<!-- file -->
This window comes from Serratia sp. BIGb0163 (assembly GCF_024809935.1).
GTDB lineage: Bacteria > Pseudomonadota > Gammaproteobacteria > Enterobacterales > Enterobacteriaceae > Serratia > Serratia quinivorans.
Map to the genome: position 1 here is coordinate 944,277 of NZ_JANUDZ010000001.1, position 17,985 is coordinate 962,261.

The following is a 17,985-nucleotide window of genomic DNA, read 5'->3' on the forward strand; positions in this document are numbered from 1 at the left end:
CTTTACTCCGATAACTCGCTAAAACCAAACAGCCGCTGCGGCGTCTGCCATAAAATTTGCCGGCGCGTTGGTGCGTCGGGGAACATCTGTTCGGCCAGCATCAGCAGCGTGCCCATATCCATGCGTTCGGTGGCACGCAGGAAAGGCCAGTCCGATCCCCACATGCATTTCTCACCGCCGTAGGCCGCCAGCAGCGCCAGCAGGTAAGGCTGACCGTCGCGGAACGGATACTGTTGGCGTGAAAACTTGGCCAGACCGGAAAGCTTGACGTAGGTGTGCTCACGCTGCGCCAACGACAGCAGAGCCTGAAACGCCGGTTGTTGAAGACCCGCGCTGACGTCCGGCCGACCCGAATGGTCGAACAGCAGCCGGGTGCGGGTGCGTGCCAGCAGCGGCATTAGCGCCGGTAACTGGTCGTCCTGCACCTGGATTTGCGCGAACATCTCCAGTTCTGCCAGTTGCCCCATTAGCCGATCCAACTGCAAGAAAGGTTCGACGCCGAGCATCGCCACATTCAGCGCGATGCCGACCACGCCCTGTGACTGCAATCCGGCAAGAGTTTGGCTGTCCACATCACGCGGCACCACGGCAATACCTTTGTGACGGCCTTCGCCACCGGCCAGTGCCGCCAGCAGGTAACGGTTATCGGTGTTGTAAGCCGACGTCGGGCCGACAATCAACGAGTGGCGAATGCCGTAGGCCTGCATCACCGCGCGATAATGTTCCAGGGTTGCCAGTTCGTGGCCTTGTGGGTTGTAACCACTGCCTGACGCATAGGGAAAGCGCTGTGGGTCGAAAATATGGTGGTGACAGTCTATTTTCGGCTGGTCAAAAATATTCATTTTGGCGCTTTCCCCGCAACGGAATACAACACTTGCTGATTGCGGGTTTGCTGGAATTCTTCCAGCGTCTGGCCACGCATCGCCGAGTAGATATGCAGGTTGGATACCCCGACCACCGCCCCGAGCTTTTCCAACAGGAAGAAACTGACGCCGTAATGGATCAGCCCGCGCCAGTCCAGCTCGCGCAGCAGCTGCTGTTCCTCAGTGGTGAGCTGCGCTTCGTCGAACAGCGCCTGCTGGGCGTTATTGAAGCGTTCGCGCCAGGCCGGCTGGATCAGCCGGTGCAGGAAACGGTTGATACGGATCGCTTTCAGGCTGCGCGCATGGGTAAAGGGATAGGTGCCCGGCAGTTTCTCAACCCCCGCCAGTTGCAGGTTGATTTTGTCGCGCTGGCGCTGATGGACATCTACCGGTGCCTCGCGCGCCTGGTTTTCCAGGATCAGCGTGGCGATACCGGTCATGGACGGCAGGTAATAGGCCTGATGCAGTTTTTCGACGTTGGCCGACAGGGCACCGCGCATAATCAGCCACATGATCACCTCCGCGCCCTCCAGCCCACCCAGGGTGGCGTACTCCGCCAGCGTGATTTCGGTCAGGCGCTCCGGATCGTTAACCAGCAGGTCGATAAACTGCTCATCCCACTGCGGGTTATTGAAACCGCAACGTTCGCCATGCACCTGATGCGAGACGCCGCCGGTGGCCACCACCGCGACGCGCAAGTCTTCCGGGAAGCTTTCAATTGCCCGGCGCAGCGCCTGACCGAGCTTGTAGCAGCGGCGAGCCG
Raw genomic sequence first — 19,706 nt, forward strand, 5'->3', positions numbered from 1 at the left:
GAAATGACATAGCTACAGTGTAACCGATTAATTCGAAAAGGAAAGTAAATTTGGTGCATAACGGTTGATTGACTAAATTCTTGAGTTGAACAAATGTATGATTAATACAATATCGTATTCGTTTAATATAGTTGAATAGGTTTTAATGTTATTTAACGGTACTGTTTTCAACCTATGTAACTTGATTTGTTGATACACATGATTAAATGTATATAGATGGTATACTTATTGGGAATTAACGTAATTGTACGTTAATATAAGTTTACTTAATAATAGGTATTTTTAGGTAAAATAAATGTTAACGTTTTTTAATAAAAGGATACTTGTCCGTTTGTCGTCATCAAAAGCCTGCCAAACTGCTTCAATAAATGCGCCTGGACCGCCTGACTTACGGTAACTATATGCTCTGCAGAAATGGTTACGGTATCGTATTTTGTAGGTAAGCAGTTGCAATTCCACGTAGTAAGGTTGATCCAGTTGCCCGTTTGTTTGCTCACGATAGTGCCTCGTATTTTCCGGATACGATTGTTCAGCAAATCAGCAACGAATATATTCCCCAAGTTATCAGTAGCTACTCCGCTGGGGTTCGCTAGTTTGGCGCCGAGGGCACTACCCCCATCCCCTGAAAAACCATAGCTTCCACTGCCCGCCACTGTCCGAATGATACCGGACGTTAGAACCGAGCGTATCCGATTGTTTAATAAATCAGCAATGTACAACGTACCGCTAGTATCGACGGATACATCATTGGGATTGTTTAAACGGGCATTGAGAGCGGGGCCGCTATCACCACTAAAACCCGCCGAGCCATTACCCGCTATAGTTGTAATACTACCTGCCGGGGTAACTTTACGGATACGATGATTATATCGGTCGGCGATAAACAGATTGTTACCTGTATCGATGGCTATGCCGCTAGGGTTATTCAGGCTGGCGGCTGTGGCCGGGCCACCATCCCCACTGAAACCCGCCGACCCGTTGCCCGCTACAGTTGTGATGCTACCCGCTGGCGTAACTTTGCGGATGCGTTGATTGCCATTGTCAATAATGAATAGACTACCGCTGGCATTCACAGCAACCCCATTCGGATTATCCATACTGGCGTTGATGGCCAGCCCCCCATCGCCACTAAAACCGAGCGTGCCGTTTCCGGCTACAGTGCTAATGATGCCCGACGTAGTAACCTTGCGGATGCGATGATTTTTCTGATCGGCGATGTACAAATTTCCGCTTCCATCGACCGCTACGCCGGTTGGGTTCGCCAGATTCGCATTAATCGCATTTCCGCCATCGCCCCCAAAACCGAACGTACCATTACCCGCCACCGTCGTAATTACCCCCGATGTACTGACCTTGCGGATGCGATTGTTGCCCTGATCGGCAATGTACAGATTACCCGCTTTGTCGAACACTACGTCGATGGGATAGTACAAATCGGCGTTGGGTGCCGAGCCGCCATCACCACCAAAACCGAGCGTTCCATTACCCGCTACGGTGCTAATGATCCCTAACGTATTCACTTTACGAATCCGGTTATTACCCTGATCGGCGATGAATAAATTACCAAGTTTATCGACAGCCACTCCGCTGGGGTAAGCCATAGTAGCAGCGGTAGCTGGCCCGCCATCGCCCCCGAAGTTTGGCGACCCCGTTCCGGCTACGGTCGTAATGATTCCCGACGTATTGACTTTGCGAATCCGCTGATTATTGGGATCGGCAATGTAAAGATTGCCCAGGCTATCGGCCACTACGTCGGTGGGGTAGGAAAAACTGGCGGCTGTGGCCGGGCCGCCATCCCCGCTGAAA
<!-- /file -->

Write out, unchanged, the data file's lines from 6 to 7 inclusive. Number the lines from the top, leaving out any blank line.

Raw genomic sequence first — 19,706 nt, forward strand, 5'->3', positions numbered from 1 at the left:
GAAATGACATAGCTACAGTGTAACCGATTAATTCGAAAAGGAAAGTAAATTTGGTGCATAACGGTTGATTGACTAAATTCTTGAGTTGAACAAATGTATGATTAATACAATATCGTATTCGTTTAATATAGTTGAATAGGTTTTAATGTTATTTAACGGTACTGTTTTCAACCTATGTAACTTGATTTGTTGATACACATGATTAAATGTATATAGATGGTATACTTATTGGGAATTAACGTAATTGTACGTTAATATAAGTTTACTTAATAATAGGTATTTTTAGGTAAAATAAATGTTAACGTTTTTTAATAAAAGGATACTTGTCCGTTTGTCGTCATCAAAAGCCTGCCAAACTGCTTCAATAAATGCGCCTGGACCGCCTGACTTACGGTAACTATATGCTCTGCAGAAATGGTTACGGTATCGTATTTTGTAGGTAAGCAGTTGCAATTCCACGTAGTAAGGTTGATCCAGTTGCCCGTTTGTTTGCTCACGATAGTGCCTCGTATTTTCCGGATACGATTGTTCAGCAAATCAGCAACGAATATATTCCCCAAGTTATCAGTAGCTACTCCGCTGGGGTTCGCTAGTTTGGCGCCGAGGGCACTACCCCCATCCCCTGAAAAACCATAGCTTCCACTGCCCGCCACTGTCCGAATGATACCGGACGTTAGAACCGAGCGTATCCGATTGTTTAATAAATCAGCAATGTACAACGTACCGCTAGTATCGACGGATACATCATTGGGATTGTTTAAACGGGCATTGAGAGCGGGGCCGCTATCACCACTAAAACCCGCCGAGCCATTACCCGCTATAGTTGTAATACTACCTGCCGGGGTAACTTTACGGATACGATGATTATATCGGTCGGCGATAAACAGATTGTTACCTGTATCGATGGCTATGCCGCTAGGGTTATTCAGGCTGGCGGCTGTGGCCGGGCCACCATCCCCACTGAAACCCGCCGACCCGTTGCCCGCTACAGTTGTGATGCTACCCGCTGGCGTAACTTTGCGGATGCGTTGATTGCCATTGTCAATAATGAATAGACTACCGCTGGCATTCACAGCAACCCCATTCGGATTATCCATACTGGCGTTGATGGCCAGCCCCCCATCGCCACTAAAACCGAGCGTGCCGTTTCCGGCTACAGTGCTAATGATGCCCGACGTAGTAACCTTGCGGATGCGATGATTTTTCTGATCGGCGATGTACAAATTTCCGCTTCCATCGACCGCTACGCCGGTTGGGTTCGCCAGATTCGCATTAATCGCATTTCCGCCATCGCCCCCAAAACCGAACGTACCATTACCCGCCACCGTCGTAATTACCCCCGATGTACTGACCTTGCGGATGCGATTGTTGCCCTGATCGGCAATGTACAGATTACCCGCTTTGTCGAACACTACGTCGATGGGATAGTACAAATCGGCGTTGGGTGCCGAGCCGCCATCACCACCAAAACCGAGCGTTCCATTACCCGCTACGGTGCTAATGATCCCTAACGTATTCACTTTACGAATCCGGTTATTACCCTGATCGGCGATGAATAAATTACCAAGTTTATCGACAGCCACTCCGCTGGGGTAAGCCATAGTAGCAGCGGTAGCTGGCCCGCCATCGCCCCCGAAGTTTGGCGACCCCGTTCCGGCTACGGTCGTAATGATTCCCGACGTATTGACTTTGCGAATCCGCTGATTATTGGGATCGGCAATGTAAAGATTGCCCAGGCTATCGGCCACTACGTCGGTGGGGTAGGAAAAACTGGCGGCTGTGGCCGGGCCGCCATCCCCGCTGAAA